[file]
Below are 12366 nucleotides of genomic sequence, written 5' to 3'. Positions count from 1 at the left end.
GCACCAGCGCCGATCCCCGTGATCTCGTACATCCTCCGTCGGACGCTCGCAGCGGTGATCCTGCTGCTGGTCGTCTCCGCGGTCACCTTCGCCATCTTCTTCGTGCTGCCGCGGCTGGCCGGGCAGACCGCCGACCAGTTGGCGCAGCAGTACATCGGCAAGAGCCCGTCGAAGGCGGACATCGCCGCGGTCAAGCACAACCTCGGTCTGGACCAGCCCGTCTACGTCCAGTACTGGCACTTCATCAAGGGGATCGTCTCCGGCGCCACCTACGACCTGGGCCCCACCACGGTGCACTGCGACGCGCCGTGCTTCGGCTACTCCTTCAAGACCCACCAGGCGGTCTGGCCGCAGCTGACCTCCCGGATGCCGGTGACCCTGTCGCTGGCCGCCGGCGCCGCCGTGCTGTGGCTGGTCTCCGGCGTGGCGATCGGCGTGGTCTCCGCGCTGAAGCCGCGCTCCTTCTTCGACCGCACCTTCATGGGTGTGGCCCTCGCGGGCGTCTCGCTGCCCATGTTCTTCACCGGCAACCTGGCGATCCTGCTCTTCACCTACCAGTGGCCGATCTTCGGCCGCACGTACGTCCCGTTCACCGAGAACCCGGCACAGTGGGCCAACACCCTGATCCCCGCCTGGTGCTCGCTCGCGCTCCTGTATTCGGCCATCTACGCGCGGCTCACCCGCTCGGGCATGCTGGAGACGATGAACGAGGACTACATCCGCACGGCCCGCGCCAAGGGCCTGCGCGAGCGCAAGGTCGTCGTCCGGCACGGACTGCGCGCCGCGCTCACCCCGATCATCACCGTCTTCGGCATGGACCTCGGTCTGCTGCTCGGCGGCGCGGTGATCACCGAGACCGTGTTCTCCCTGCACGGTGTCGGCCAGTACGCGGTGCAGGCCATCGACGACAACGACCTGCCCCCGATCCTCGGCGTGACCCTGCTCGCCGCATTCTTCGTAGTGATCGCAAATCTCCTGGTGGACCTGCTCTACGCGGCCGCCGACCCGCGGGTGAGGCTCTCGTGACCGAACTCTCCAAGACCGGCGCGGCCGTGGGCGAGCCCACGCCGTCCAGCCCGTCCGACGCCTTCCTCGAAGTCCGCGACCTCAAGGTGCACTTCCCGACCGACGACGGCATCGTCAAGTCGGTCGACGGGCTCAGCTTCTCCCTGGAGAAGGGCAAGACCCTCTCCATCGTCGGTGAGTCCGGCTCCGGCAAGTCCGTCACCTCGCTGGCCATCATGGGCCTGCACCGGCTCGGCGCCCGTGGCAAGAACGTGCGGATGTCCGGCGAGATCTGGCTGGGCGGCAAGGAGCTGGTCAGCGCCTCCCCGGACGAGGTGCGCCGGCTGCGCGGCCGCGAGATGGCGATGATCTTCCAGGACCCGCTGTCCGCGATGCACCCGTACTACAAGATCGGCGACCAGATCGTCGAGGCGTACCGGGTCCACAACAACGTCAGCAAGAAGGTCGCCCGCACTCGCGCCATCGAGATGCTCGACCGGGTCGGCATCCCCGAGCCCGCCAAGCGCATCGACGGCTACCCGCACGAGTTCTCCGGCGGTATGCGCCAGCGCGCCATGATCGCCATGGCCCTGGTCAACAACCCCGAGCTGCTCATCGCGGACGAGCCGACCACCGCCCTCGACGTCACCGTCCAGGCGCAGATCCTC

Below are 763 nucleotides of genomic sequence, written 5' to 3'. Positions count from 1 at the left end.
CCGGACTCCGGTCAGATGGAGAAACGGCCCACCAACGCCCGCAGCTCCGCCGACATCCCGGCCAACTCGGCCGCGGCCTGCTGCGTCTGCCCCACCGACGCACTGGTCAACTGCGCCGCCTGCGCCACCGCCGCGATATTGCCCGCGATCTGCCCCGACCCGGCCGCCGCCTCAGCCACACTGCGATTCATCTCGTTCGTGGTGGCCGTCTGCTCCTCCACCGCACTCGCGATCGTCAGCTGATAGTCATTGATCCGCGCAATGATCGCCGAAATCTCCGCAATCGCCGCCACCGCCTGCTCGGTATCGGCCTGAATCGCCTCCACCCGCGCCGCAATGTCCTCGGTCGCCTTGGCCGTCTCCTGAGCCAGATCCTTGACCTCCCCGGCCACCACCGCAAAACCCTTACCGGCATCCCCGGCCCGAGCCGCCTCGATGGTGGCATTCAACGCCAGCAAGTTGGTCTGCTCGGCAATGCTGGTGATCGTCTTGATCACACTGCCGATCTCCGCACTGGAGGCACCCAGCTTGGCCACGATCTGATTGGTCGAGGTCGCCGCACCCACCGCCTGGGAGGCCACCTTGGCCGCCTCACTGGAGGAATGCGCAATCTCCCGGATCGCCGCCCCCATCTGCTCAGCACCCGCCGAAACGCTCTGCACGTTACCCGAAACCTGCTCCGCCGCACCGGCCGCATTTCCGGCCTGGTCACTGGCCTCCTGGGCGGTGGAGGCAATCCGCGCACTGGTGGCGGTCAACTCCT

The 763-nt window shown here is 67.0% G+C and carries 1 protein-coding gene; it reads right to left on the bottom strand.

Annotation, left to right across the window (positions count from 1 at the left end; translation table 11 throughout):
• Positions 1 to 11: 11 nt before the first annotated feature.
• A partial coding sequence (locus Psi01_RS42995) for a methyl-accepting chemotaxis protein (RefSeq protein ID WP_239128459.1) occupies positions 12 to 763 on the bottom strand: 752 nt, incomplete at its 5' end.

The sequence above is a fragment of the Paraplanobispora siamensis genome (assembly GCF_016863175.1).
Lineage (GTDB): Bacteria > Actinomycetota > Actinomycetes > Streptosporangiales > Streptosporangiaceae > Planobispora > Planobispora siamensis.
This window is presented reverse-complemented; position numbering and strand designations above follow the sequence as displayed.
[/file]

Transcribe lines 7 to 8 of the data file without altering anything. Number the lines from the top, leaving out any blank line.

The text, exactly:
• Positions 1 to 11: 11 nt before the first annotated feature.
• A partial coding sequence (locus Psi01_RS42995) for a methyl-accepting chemotaxis protein (RefSeq protein ID WP_239128459.1) occupies positions 12 to 763 on the bottom strand: 752 nt, incomplete at its 5' end.